Unfashionable Times

Posted in Events, Life in general, Press, Writers at 9:21 am by Marion


Today, FD turns again to the economy. As usual, expect indispensable insight and potentially paradigm shifting information.

First of all, let’s look at our own cost-cutting measures here at Fiction Daily. Because of our own budget shortfalls, we have decided to temporarily reduce entries. This reduction results from the needed reduction in our workforce of 13.4 percent, for a cost savings of at least several pennies.

That benchmarking reduction means I will have to lose about 17 pounds … so, well, we’re doing all we can to reduce expenses, and will have to reduce our workforce by some degree, in any event, because I really should lose about 5 or 10 pounds … but don’t expect me … er, my staff … to post on Mondays for a while until we get out of the woods … er weeds … er dark tunnel … of these challenging economic times.

Next, a word about fashion. Yes, fashion.

Depression-recession fashion has come back with a bang. Or is that a whimper? Looking through my advertising circulars over the weekend, I noticed two things: one, there were fewer of them falling out of my Sunday paper and two, the fashions inside them were more horrible than ever.

Last week, in a moment of weakness and mental abjection, I purchased several so-called “women’s magazines” and the fashions I saw scared me to death. These people look like ghouls! Pale white faces, dark pouts and eyes, feathers, rags and downright unbalanced appearances were a fright.

The trend has spread to mainstream retail, mixed with a strange longing for polyester and unnatural colors, with the exploding patterns, mixed-up skirt lengths and fake-gold chain belts and necklaces from circa early 1970s. (KC and the Sunshine Band, anyone?)

Those were the days of the other “recession,” when we turned off lights and conserved energy as a nation, because of the oil embargo, inflation and other poorly understood economic shudders.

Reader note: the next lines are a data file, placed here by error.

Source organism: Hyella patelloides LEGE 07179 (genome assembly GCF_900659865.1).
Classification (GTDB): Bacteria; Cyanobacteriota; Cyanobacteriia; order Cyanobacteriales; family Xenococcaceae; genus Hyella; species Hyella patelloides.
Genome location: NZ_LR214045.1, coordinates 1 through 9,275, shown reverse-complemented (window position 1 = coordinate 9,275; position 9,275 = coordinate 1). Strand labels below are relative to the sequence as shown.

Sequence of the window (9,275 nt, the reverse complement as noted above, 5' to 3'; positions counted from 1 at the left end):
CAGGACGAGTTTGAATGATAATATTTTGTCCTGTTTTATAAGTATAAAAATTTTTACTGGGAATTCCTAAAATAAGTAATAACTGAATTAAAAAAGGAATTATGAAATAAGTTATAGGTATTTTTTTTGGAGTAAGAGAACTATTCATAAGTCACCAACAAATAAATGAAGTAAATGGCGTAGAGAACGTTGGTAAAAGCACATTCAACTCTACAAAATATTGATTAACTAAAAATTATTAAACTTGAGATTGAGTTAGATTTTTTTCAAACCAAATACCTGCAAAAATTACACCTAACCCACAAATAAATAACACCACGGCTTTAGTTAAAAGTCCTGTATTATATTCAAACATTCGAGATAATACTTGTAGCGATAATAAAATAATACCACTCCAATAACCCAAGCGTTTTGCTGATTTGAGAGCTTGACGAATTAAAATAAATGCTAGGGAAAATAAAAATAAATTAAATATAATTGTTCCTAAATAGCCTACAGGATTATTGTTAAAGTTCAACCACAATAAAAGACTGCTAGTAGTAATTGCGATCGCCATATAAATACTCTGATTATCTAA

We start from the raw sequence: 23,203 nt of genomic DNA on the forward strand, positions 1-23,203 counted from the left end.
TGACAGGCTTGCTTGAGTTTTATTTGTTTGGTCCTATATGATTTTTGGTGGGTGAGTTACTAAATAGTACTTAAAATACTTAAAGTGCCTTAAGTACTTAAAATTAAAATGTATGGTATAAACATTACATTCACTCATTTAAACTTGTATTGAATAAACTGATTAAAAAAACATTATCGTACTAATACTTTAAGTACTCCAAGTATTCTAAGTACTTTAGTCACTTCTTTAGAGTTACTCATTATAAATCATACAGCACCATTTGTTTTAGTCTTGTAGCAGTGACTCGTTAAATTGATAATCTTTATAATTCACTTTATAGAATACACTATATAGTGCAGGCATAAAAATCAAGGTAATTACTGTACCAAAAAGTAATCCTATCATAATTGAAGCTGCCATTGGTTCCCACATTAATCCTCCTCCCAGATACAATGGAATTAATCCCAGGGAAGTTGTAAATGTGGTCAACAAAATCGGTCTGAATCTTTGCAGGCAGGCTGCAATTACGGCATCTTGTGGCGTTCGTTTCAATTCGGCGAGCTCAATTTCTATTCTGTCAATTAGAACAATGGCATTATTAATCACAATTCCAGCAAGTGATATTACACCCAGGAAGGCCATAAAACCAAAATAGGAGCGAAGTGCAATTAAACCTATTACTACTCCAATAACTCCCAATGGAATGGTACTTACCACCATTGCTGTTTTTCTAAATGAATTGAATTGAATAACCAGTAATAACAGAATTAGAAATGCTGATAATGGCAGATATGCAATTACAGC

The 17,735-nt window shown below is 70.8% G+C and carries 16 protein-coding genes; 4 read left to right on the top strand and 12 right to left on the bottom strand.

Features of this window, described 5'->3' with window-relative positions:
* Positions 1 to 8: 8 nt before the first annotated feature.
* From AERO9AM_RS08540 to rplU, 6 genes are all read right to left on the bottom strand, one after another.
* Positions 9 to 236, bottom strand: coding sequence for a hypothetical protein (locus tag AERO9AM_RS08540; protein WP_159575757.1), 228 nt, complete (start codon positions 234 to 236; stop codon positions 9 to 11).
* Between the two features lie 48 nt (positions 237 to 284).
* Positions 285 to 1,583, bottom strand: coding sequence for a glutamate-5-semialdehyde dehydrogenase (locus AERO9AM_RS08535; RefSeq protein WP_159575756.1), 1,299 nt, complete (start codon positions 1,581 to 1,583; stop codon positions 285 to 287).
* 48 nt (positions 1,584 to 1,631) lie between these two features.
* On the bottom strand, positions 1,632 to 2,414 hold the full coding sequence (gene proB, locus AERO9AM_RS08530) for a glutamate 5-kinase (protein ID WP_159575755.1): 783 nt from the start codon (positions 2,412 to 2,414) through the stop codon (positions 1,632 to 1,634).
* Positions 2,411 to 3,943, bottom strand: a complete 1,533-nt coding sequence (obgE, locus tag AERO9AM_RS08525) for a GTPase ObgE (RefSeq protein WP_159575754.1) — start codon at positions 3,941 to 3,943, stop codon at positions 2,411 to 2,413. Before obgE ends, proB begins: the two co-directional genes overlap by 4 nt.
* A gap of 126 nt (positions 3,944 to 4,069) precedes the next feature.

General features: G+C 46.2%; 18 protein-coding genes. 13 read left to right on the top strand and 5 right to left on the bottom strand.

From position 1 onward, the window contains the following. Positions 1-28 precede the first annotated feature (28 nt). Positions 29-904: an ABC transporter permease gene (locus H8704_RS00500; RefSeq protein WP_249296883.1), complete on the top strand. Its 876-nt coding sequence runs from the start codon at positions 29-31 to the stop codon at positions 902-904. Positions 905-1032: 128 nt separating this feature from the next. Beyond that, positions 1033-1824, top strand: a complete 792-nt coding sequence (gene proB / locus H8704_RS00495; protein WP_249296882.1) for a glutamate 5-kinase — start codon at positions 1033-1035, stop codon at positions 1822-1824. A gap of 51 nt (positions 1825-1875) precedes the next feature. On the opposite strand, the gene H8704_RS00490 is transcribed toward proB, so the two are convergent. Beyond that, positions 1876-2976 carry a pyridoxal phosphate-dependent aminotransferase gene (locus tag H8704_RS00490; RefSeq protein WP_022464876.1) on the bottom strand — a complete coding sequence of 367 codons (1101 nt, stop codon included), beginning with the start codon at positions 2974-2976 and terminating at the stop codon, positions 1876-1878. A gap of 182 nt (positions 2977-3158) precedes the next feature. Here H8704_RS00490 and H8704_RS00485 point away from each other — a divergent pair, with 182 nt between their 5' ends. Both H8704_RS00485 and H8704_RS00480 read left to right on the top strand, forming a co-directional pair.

Now we see those days’ fashions showing up again, as if we’re looking for comfort in them … we made it through those days so if we dress in a similar way maybe we’ll make it to shore again this time.

Of course, never, ever look to a writer to understand fashion. Writers dress in pre-Victorian ragware as a rule, and would hardly leave our pajamas at all except society requires it.

So remember, in these uncertain economic times, if you notice fewer posts, remember the FD staff has to trim its budget, too, and we can all make it through these challenges by simply putting off our obligations as much as possible.


  1. Gene-o said,

    March 17, 2009 at 2:15 pm

    “Writers dress in pre-Victorian ragware as a rule, and would hardly leave our pajamas at all except society requires it.”

    What? Are you standing behind me or something? Actually, I’m wearing overalls and a T-shirt today. Such a classy bunch we are! What happened to the tweeds and twills of the Cheever writing era?

  2. Marion said,

    March 17, 2009 at 3:22 pm

    Overalls and a t-shirt qualifies as strictly overdressed. I’m wearing oversized floral pants and a black sweatshirt.

    Seriously, I do remember a time when writers were a classy bunch … Dorothy Parker et al at the Algonquin, wearing hats and gloves … my, how the mighty fall. Or is that the pen is mightier than the skirt? Suit? Slacks?